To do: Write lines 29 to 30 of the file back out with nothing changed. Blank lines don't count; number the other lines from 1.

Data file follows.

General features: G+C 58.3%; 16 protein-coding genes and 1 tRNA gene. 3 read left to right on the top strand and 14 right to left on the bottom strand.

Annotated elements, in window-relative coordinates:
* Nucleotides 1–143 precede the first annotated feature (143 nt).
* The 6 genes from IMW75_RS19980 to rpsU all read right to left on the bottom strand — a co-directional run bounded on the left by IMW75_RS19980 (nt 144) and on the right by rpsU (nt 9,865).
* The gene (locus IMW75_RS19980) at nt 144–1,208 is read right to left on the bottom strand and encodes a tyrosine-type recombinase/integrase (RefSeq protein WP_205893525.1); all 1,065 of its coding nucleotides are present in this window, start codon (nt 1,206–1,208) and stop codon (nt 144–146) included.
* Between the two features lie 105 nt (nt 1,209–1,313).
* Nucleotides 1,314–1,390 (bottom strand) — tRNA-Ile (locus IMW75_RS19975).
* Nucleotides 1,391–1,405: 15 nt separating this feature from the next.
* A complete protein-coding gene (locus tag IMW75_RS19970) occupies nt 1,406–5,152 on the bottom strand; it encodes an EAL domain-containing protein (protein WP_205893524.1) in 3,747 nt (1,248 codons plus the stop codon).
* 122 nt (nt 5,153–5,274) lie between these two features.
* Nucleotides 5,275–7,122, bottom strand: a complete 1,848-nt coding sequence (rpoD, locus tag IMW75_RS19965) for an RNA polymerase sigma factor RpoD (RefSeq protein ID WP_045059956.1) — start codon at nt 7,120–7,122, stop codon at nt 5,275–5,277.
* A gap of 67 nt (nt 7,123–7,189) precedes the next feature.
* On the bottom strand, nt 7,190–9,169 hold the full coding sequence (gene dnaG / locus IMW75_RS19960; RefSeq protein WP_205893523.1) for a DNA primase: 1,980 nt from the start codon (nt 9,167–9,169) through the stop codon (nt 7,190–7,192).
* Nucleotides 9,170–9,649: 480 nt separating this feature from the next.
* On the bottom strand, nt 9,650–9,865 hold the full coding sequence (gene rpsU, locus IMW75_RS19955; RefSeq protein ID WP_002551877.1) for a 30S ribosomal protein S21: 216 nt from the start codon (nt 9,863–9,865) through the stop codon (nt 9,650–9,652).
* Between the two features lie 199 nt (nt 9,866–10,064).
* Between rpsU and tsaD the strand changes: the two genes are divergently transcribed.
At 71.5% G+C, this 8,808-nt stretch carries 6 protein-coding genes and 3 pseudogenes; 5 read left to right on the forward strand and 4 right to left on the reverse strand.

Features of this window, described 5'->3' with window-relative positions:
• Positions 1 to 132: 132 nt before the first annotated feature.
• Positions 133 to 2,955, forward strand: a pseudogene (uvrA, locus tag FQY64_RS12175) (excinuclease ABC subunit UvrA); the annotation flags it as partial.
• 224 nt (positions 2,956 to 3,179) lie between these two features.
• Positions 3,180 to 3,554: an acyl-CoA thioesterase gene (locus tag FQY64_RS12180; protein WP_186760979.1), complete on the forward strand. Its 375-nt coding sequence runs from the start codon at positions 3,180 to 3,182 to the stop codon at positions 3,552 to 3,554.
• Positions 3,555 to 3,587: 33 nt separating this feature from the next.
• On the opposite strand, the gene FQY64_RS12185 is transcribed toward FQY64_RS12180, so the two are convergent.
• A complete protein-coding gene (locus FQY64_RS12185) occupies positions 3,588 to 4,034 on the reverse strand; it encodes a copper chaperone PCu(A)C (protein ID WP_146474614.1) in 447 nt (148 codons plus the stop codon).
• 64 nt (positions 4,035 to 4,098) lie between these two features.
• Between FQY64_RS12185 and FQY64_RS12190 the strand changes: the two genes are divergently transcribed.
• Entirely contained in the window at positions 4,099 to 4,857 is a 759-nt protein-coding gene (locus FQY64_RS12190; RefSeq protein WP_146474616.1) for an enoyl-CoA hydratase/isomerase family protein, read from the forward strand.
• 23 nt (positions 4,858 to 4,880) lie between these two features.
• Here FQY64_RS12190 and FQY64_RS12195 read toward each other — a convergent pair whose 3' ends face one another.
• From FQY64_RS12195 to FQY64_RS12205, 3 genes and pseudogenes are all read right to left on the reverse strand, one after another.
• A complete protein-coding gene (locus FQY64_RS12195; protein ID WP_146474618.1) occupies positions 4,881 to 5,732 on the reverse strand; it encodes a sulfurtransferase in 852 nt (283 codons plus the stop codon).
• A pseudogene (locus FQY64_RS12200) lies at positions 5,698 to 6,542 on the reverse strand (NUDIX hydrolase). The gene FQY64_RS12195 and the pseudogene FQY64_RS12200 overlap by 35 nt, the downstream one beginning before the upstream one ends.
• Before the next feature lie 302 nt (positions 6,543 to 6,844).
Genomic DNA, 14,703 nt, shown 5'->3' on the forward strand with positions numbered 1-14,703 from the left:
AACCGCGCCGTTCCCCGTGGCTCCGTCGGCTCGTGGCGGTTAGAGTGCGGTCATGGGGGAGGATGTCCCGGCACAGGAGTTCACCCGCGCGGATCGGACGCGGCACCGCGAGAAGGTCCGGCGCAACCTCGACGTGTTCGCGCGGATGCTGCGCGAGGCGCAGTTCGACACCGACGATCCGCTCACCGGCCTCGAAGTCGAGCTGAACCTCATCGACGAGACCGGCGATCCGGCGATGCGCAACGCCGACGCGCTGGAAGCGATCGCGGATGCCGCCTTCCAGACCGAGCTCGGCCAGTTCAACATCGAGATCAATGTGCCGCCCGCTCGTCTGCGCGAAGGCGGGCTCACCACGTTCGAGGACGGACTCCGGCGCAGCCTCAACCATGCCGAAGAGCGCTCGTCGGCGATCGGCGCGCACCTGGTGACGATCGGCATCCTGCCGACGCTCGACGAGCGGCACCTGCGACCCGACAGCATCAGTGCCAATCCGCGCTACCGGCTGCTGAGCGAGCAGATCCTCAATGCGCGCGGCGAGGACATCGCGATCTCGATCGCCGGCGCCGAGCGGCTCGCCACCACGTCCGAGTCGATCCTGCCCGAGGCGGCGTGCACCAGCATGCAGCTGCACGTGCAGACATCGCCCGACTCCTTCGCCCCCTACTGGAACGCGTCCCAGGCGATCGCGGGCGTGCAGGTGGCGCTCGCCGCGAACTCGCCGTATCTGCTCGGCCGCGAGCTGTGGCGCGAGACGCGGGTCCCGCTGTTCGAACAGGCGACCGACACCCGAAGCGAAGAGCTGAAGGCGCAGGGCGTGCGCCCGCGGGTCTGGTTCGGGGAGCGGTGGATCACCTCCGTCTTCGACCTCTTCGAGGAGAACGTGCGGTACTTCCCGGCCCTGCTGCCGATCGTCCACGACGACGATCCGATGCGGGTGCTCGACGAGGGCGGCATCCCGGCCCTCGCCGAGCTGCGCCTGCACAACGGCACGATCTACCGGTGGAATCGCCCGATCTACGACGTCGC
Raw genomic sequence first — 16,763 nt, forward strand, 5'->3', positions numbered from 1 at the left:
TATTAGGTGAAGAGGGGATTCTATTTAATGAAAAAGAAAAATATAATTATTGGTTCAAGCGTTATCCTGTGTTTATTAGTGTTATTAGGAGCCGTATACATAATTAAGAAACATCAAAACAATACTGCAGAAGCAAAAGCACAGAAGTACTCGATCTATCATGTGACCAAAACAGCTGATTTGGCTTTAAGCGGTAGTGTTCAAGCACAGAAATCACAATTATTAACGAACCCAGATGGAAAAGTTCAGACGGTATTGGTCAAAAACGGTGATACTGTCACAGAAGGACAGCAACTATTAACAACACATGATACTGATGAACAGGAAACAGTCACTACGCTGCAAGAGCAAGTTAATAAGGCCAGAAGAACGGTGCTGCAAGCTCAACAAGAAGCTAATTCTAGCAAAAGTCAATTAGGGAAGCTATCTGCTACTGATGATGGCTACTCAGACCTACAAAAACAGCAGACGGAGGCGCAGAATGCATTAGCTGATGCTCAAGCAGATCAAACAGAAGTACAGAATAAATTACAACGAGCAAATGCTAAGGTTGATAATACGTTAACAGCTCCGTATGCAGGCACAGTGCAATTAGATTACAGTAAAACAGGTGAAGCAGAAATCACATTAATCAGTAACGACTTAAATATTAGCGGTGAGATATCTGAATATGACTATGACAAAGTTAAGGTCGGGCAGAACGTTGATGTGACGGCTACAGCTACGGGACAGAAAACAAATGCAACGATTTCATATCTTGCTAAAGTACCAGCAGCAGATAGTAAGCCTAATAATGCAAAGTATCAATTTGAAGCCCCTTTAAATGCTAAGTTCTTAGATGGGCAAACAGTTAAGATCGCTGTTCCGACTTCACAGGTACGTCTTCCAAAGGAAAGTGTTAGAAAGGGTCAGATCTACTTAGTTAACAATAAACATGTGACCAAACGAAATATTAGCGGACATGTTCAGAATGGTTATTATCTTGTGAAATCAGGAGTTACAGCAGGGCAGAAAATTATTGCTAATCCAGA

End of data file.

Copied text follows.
• Entirely contained in the window at positions 4,099 to 4,857 is a 759-nt protein-coding gene (locus FQY64_RS12190; RefSeq protein WP_146474616.1) for an enoyl-CoA hydratase/isomerase family protein, read from the forward strand.
• 23 nt (positions 4,858 to 4,880) lie between these two features.